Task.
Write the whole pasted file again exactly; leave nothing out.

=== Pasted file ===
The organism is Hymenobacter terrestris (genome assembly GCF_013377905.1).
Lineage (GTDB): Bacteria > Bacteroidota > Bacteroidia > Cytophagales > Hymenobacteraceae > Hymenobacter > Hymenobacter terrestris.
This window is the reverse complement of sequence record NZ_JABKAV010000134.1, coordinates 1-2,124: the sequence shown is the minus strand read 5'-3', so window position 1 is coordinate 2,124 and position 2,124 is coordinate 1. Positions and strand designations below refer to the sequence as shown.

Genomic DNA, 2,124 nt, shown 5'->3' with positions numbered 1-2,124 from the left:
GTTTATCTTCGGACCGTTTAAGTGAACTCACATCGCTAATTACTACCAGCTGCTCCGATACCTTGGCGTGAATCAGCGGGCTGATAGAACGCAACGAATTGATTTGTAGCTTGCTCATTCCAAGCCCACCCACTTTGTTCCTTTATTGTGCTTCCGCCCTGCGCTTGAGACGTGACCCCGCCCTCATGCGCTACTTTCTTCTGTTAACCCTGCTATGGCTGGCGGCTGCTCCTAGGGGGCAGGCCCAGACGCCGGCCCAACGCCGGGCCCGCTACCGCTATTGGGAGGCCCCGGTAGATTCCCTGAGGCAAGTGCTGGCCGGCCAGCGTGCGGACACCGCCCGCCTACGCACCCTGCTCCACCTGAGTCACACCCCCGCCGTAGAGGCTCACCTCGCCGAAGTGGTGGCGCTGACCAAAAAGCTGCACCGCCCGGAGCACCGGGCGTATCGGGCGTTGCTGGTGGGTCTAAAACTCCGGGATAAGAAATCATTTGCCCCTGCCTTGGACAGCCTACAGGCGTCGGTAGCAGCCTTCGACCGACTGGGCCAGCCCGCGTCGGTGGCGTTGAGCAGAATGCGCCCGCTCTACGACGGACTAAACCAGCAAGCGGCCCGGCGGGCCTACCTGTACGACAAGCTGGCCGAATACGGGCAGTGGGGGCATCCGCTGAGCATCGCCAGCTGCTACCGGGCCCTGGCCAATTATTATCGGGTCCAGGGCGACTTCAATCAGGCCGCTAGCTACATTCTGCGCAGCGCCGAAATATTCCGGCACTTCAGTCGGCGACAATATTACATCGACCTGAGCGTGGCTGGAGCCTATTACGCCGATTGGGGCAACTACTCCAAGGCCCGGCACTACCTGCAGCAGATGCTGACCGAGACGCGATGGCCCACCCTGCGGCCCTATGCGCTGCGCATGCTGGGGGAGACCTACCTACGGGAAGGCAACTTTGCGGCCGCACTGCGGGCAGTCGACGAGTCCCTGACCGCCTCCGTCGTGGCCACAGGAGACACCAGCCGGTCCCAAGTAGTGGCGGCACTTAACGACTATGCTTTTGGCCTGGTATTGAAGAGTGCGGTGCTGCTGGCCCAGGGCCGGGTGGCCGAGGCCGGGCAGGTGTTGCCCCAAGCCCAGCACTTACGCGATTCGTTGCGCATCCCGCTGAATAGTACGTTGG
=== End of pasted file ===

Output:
The organism is Hymenobacter terrestris (genome assembly GCF_013377905.1).
Lineage (GTDB): Bacteria > Bacteroidota > Bacteroidia > Cytophagales > Hymenobacteraceae > Hymenobacter > Hymenobacter terrestris.
This window is the reverse complement of sequence record NZ_JABKAV010000134.1, coordinates 1-2,124: the sequence shown is the minus strand read 5'-3', so window position 1 is coordinate 2,124 and position 2,124 is coordinate 1. Positions and strand designations below refer to the sequence as shown.

Genomic DNA, 2,124 nt, shown 5'->3' with positions numbered 1-2,124 from the left:
GTTTATCTTCGGACCGTTTAAGTGAACTCACATCGCTAATTACTACCAGCTGCTCCGATACCTTGGCGTGAATCAGCGGGCTGATAGAACGCAACGAATTGATTTGTAGCTTGCTCATTCCAAGCCCACCCACTTTGTTCCTTTATTGTGCTTCCGCCCTGCGCTTGAGACGTGACCCCGCCCTCATGCGCTACTTTCTTCTGTTAACCCTGCTATGGCTGGCGGCTGCTCCTAGGGGGCAGGCCCAGACGCCGGCCCAACGCCGGGCCCGCTACCGCTATTGGGAGGCCCCGGTAGATTCCCTGAGGCAAGTGCTGGCCGGCCAGCGTGCGGACACCGCCCGCCTACGCACCCTGCTCCACCTGAGTCACACCCCCGCCGTAGAGGCTCACCTCGCCGAAGTGGTGGCGCTGACCAAAAAGCTGCACCGCCCGGAGCACCGGGCGTATCGGGCGTTGCTGGTGGGTCTAAAACTCCGGGATAAGAAATCATTTGCCCCTGCCTTGGACAGCCTACAGGCGTCGGTAGCAGCCTTCGACCGACTGGGCCAGCCCGCGTCGGTGGCGTTGAGCAGAATGCGCCCGCTCTACGACGGACTAAACCAGCAAGCGGCCCGGCGGGCCTACCTGTACGACAAGCTGGCCGAATACGGGCAGTGGGGGCATCCGCTGAGCATCGCCAGCTGCTACCGGGCCCTGGCCAATTATTATCGGGTCCAGGGCGACTTCAATCAGGCCGCTAGCTACATTCTGCGCAGCGCCGAAATATTCCGGCACTTCAGTCGGCGACAATATTACATCGACCTGAGCGTGGCTGGAGCCTATTACGCCGATTGGGGCAACTACTCCAAGGCCCGGCACTACCTGCAGCAGATGCTGACCGAGACGCGATGGCCCACCCTGCGGCCCTATGCGCTGCGCATGCTGGGGGAGACCTACCTACGGGAAGGCAACTTTGCGGCCGCACTGCGGGCAGTCGACGAGTCCCTGACCGCCTCCGTCGTGGCCACAGGAGACACCAGCCGGTCCCAAGTAGTGGCGGCACTTAACGACTATGCTTTTGGCCTGGTATTGAAGAGTGCGGTGCTGCTGGCCCAGGGCCGGGTGGCCGAGGCCGGGCAGGTGTTGCCCCAAGCCCAGCACTTACGCGATTCGTTGCGCATCCCGCTGAATAGTACGTTGG